This year EVstudio was selected as an architectural resource for the annual Rocky Mountain Real Estate Challenge. The competitors for the competition included student groups from University of Colorado (CU) and University of Denver (DU) real estate development master’s program; they were tasked head to create a new vision for a Denver site in need of redevelopment. With the help of a local architectural firm, each team of students created a new unique design concept for the distressed site, which will enhance the community both socially and economically. Each university has three teams, and a semi-finalist from each university is selected to compete against each other at the Rocky Mountain Real Estate Challenge held on May 3rd. For 2017, EVstudio worked with a student team from CU and the site this year was located in Denver neighborhood Globeville called Terminal at 51st, a site that is majority industrial populated.
After multiple revisions in a few short months, EVstudio provided a finished design for the assigned CU team. Our CU team competed against the rest of the real estate development program to win the semi-finals spot for the University of Colorado. On May 3rd the CU and DU finalist presented to an audience of approximately 750 guests at the Marriot City Center in downtown Denver. After a fantastic night of food and excitement, the winner was announced, and EVstudio’s CU team won 1st place!
The overall design concept was to create a collaborative mixed-use development that was community-centric, demographically inclusive and spurred a new energy to the area. For the central idea, the community and surrounding residents were the primary focus above all else when designing the site. For the north parcel of the site, it has a light industrial building, a flex building, and a community center. The light industrial and the re-used existing flex building with a new addition are designed for a potential micro-brewery, offices for businesses or developers, and small retail tenants. As for the community center, the program was concentrated to create a space where children can play safely, contain private meeting rooms and party rooms for the surrounding residents use. The buildable area for the light industrial is about 69,600 s.q f.t. of space, 38,000 s.q. f.t. of flex space and a community center of about 42,240 s.q. f.t.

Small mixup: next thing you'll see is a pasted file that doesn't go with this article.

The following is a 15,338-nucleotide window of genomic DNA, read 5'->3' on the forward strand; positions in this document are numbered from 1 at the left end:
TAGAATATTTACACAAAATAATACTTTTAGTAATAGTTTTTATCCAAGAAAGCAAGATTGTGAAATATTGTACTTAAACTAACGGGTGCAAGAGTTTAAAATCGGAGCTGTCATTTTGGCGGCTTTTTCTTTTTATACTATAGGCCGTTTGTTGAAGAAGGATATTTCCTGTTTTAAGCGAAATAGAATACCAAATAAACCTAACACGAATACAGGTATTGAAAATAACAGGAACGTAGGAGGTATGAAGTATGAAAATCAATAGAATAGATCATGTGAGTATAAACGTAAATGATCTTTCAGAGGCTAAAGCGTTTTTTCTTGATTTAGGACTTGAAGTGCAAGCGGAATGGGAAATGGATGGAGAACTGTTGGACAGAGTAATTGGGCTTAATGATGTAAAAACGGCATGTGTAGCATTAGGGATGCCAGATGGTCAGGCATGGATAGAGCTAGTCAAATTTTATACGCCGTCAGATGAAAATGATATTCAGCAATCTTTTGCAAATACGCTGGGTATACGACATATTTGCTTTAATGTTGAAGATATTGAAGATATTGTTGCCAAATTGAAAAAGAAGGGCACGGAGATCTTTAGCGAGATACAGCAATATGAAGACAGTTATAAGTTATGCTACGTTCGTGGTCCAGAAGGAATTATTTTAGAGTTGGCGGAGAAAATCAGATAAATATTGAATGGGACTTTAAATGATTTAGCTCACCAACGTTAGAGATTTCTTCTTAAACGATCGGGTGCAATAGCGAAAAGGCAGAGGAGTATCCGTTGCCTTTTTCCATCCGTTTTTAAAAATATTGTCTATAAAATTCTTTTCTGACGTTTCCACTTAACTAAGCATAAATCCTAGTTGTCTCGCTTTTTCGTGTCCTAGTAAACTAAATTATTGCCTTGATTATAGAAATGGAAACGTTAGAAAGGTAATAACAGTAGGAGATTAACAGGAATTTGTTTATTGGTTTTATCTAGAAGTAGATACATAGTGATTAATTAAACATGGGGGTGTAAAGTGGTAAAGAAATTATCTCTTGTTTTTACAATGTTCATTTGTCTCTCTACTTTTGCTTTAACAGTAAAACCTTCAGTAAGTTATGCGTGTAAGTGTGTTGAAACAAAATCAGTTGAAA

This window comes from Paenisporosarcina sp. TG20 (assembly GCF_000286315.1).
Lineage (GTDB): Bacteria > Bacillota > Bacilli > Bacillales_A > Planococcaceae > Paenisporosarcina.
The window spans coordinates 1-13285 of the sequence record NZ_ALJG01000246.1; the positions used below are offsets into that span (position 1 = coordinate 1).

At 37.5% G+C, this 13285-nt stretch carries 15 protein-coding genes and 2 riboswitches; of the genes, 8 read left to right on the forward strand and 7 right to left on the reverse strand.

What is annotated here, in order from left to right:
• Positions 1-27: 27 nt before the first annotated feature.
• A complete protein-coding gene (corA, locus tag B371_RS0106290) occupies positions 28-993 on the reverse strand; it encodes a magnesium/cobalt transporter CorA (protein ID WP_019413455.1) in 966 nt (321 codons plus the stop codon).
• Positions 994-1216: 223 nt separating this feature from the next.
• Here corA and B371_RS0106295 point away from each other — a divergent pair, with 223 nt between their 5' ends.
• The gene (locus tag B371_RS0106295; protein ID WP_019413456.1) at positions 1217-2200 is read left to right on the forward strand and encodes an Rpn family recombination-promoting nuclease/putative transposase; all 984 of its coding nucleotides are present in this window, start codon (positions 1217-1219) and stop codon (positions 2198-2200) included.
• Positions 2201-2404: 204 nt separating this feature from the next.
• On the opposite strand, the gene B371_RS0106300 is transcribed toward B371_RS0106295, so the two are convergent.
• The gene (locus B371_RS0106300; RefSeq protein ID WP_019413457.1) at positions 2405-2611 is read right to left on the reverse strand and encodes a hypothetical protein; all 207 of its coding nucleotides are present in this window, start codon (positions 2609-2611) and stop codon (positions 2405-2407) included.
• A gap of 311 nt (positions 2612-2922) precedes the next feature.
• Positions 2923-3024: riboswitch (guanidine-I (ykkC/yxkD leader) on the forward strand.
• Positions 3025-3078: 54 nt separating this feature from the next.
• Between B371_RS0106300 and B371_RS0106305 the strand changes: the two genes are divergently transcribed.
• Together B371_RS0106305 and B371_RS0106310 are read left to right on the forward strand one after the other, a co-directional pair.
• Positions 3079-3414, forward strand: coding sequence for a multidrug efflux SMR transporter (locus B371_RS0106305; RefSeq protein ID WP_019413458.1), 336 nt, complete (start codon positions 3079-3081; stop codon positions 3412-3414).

On the south parcel of the site, the buildings are primarily designed for living. The concept was to create a bridge between affordable and market housing. In all the housing designs, the market and affordable resembles each other in the facade with the only difference being the styles of balconies for the affordable and market rate units. The affordable housing units had Juliet balconies while the market rate buildings have standard balconies. The affordable housing building total buildable area is about 142,000 s.q. f.t. and can contain a total of 142 mixed one-two bedroom units. For the market housing units, the total buildable area is about 349,300 s.q. f.t. and can hold a total of 298 mixed one-two bedroom units.
For all the building types, the exterior materials palette was a combination of brick, board-formed concrete, and corten steel. These options are to give the site an “industrial” feel that has been a part of the Globville history.
The overall site design was thought out to place each structure based off of current setbacks and constraints. For the softscape, it is placed as needed to help balance out that hardscapes of the parking structure. A communal garden, greenhouse and monumental sign are centered between 50th and Pearl to set a cornerstone as the main entry to the site. Between the two west side market, housing buildings is a three-story parking garage with a community rooftop garden that is placed between te two structures to create a connection to the site.
The group that represented EVstudio throughout this challenge was made up of Keith Conrad, Andrew Allmon, Heather Cooper, Kayla Harmon, and Kacy Landsittel. Two representatives from EVstudio were present at the kick-off meeting, where each student group is paired with an architecture firm. From that day, the EVstudio CU team worked hard and endlessly on the ever-changing program and design from the student group to meet the deadlines. The EVstudio team worked many weekends to complete this project, along with other projects that were on our plates. For our young designers, this process became as valuable of a learning process as it was for the students. At first, we were very pleased to hear that our team was picked to be a semi-finalist and then over the moon that they won the 15th Annual Rocky Mountain Real Estate Challenge.
Congratulations University of Colorado!
For more information on the NAIOP Rocky Mountain Real Estate Challenge, please visit: http://www.naiop-colorado.org/Real-Estate-Challenge